Possibly the most creative and imaginative film I've seen. Satoshi Kon makes drawings move in ways that most people couldn't even dream of. It's such a sad thing that the guy passed away last year :|
Seriously one of the best and most badass action films in existence. Steven is the coolest faux-Italian ever and his lines are perfect. The bar scene is as intensive as all the Godfather films put together. He BOUNCES a BILLIARD BALL off the FLOOR for fuck's sake.
I honestly don't know what I "should" rate this so here's my weighed average of sheer entertainment and crappy film-making.
While campy '80s & early '90s action films usually disappoint me with being boring shootouts after boring shootouts, THE HITMAN actually manages to give a viewer like me time to BREATHE. The drama shit makes a great contrast to the action. And actually the drama is at least as hilarious as the action side of it, I mean CHUCK NORRIS teaching his black neighbour kid how to FIGHT. Ace Karate Kid influences.
Lots of pointless details and some funnily useless characters. Also what's the point with the SMOKE rising out of everywhere? There's a fucking CLOCK that smokes for no reason? Chuck only knows.
Sheeeeeiiitt! I guess I've developed a fixation on rich, cynical fucks because this worked a whole lotta better on the second viewing. Daniel Plainview is an awesome character: he can be frightening and hilarious at the same time, he can wipe out ANY MOTHERFUCKING CONTENDER, his INSULTS actually HURT and he's got more money than you.
So basically he's a more badass Charles Foster Kane. With a shitload of great quotes:
BASTARD FROM A BASKET
I'LL DRINK YOUR MILKSHAKE
and my personal favorite
"Those areas have been drilled"
It's not ALL about the protagonist though; the beautiful camera work, the hypnotic pacing and the score by Jonny Greenwood really hit the spot as well. Very close to five stars.
Oh well, it's the Holy Grail of Finnish catch phrases during the change of Millennium but it hasn't aged as well as I'd hoped.
As often is the case with TV-series-based films, the film as a medium for Kultakuume feels awkward. It essentially has a feel of a slightly watered-down and overlong Kummeli sketch.
Still, lots of legendary scenes, dialogue, characters (I had completely forgotten Vesa Vierikko's performance as a neo-nazi called Hermann Göring) and nostalgia so can't fault it too much. And it's pretty well done too. Just not as funny as it should've been.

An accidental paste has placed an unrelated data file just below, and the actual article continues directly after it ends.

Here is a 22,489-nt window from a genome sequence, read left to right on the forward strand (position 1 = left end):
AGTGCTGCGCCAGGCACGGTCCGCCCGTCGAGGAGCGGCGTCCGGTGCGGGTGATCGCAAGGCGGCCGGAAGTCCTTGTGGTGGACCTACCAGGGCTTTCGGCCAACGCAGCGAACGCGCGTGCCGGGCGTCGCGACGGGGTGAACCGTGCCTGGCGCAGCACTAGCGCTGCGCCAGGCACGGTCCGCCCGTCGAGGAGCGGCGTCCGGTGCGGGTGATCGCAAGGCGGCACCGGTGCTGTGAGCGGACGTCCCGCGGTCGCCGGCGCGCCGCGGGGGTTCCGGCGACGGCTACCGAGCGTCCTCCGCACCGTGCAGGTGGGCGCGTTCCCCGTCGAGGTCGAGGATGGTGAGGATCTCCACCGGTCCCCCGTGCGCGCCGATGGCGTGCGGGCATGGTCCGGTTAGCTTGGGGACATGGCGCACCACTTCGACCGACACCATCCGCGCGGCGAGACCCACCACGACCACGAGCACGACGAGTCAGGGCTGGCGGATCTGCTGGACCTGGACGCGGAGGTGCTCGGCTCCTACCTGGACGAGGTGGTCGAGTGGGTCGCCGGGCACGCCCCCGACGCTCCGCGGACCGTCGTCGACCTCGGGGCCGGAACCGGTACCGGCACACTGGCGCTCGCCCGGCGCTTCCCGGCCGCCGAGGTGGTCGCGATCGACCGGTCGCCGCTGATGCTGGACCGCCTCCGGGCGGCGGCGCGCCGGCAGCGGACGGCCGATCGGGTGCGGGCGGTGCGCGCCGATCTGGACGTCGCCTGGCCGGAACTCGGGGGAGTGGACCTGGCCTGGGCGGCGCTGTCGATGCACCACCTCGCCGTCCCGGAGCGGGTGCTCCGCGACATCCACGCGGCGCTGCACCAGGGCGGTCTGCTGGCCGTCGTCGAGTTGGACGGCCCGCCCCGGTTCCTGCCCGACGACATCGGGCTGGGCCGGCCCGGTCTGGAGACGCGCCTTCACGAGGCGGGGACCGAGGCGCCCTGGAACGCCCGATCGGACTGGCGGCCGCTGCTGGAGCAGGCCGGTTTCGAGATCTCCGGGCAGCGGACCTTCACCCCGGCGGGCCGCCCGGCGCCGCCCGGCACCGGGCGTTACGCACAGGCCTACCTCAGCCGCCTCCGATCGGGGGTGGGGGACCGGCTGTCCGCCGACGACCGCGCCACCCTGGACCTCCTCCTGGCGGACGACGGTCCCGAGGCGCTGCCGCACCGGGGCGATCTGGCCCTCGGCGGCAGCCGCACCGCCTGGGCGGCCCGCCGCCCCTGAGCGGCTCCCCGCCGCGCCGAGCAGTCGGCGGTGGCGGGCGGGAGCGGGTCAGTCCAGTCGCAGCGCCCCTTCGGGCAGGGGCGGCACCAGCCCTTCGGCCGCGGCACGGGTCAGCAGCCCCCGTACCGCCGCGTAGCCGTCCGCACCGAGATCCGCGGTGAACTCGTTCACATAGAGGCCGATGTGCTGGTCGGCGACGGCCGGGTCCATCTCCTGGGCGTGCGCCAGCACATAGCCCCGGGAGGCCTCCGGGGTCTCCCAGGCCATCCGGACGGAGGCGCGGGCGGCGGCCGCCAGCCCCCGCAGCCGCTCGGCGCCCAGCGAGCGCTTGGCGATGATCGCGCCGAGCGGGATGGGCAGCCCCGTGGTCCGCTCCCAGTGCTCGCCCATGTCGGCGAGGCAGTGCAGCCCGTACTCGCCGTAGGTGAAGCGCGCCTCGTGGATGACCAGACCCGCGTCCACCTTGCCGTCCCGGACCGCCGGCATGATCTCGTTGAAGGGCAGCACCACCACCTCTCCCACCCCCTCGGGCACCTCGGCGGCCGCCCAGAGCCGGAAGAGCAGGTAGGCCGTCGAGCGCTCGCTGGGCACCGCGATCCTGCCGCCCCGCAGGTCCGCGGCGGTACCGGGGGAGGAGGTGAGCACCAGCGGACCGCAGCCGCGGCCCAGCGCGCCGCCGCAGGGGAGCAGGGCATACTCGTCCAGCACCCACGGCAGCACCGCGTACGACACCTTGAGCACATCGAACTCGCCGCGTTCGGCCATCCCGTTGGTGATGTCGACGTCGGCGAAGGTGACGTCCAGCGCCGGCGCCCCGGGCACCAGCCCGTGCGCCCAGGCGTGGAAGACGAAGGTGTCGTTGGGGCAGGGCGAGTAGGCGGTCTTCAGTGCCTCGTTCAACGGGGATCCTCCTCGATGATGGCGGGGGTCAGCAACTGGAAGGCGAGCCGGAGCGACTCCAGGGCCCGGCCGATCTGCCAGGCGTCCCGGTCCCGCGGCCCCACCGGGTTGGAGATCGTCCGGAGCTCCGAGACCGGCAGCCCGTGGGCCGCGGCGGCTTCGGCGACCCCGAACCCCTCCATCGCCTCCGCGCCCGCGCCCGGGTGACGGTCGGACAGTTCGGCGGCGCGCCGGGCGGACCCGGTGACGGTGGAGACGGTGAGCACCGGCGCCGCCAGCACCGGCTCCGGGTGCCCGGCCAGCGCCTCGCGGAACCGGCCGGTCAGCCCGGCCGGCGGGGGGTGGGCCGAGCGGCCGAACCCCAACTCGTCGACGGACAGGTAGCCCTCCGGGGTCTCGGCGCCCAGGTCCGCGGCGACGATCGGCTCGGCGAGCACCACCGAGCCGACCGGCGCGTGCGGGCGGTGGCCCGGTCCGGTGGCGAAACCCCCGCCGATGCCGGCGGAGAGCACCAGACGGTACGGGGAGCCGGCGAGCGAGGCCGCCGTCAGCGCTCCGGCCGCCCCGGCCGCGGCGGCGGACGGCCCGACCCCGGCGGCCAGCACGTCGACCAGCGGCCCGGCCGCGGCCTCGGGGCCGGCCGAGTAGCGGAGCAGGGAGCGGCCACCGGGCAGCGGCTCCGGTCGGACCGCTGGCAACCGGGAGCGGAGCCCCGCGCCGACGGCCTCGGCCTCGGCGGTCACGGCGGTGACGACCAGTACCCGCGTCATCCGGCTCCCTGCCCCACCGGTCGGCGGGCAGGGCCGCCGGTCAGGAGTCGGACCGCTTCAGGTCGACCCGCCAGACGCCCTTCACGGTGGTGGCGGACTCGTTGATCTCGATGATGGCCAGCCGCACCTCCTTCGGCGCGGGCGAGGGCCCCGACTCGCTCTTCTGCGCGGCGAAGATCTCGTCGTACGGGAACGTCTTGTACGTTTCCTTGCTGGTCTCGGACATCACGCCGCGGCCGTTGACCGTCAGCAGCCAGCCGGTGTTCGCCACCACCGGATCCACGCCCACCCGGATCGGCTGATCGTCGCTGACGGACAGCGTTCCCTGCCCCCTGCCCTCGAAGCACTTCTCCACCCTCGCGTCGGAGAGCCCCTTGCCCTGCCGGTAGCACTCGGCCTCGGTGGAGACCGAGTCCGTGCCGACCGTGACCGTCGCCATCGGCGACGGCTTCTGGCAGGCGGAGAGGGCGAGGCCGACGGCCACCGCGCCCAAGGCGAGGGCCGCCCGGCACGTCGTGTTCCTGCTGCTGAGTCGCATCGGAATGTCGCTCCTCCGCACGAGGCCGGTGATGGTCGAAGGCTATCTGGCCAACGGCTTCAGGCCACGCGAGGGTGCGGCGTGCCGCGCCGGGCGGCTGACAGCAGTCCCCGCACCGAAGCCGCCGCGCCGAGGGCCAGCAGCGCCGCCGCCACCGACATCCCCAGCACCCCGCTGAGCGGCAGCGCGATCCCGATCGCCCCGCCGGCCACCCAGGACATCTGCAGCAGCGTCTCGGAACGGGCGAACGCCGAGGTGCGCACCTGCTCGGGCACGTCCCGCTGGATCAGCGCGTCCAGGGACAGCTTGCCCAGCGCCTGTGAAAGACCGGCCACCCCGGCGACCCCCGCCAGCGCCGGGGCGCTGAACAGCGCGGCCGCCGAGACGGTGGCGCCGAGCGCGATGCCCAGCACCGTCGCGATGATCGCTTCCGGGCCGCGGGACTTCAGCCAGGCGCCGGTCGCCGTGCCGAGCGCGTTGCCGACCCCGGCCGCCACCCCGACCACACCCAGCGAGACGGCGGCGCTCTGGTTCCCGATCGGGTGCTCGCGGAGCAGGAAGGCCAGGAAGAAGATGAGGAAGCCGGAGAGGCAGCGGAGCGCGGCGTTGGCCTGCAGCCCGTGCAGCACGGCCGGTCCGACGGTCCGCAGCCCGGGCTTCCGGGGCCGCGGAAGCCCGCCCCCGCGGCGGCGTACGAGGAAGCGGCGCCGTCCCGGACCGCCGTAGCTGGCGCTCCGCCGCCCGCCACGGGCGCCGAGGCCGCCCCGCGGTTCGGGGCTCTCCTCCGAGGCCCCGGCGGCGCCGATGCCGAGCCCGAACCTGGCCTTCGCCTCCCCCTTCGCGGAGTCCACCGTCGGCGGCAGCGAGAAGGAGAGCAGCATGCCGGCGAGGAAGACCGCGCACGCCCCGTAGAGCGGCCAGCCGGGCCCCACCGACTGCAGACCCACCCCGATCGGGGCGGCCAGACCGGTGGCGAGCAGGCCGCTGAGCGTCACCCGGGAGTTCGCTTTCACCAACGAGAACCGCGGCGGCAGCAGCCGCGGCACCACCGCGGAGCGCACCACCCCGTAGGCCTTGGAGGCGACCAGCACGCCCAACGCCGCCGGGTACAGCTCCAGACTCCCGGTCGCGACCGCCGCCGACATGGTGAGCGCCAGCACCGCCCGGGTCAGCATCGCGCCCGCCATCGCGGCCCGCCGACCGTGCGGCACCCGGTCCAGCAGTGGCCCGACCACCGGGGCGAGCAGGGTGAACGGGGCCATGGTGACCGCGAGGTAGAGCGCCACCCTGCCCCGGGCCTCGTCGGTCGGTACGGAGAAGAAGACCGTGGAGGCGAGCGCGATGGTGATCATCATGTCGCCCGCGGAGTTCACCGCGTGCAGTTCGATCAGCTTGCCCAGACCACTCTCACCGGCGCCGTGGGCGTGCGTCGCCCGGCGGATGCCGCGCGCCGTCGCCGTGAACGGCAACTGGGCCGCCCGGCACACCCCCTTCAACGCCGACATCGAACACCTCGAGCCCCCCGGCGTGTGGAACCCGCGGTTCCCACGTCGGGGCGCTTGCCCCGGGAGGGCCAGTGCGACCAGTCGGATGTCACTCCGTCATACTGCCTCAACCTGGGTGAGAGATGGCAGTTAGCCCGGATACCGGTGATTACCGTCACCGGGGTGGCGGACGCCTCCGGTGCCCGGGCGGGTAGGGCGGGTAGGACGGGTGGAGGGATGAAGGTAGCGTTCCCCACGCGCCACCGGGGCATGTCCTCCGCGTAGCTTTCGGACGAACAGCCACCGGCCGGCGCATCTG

Very good film. Stellar performances, a great catalogue of characters, nice plot and wonderful cinematography. It was fun spotting elements that were borrowed in Mulholland Dr. (a young eager woman named Betty for example).
Still I thought that the film would've been more exciting if the death of Holden's character hadn't been shown until it really happened. Also I feel that the plot could've developed into a much deeper satire of Hollywood life. Anyway, the way the whole film was shot and some classic scenes (the ending!) were fantastic enough to keep it as a 4.5.
Freaking funny although I don't relate to The Dude as much as most people seem to. I prefer Walter, Jesus, the nihilists, Donny and the Eagles-loving taxi driver as characters. Especially the taxi driver, man that scene is hilarious!
However, the films is full to the brim with brilliant quotes, the characters are fantastic and the soundtrack works well too. Also, the dream sequences are really cool.
Kicks off slow and rather uninteresting but develops into a brilliant, thrilling crime/noir film. Great performances by Nakadai, Mifune and especially Tsutomu Yamazaki as the villain. The scene where he walks among the narcomans wearing those badass glasses is just damn cool.
Along with Ikiru and Ran, it is the best Kurosawa I've seen so far.
Jim Jarmusch sure made me intrigued for the rest of his oeuvre with the hilarious, subtle and symbolic Broken Flowers. He's got an amazing eye for detail in the mise-en-scene and the characters are fun to watch. Great acting by the whole cast but Bill Murray strikes it home with his typical poker face genius.
High art, for sure, but I was disappointed with it. Too much inane political mumbo jumbo and too little screen time for Jessica Alba's breasts. Also I felt it lacked the true spirit which made films such as Commando incredible.
Still, it's got a fantastic cast (Trejo, Seagal, Alba, Lohan, De Niro, Marin...), and some brilliant, funny scenes (intestines used as a rope, minigun on a motorbike) so I can't fault it too much.
A Finnish cult classic of some sort. It's a tale about a rich men's club who gather to eat together and make bets on what they are served. A doctor struggling with debt then comes up with an ingredient which "no one in the club would guess": children's tonsils!
The concept is absurdly funny and the film is entertaining and well made. Not as funny as I expected but a good film in any case.
With dates this time. DIARY STYLE.
I'm leaving short films out (duration of less than 30 minutes).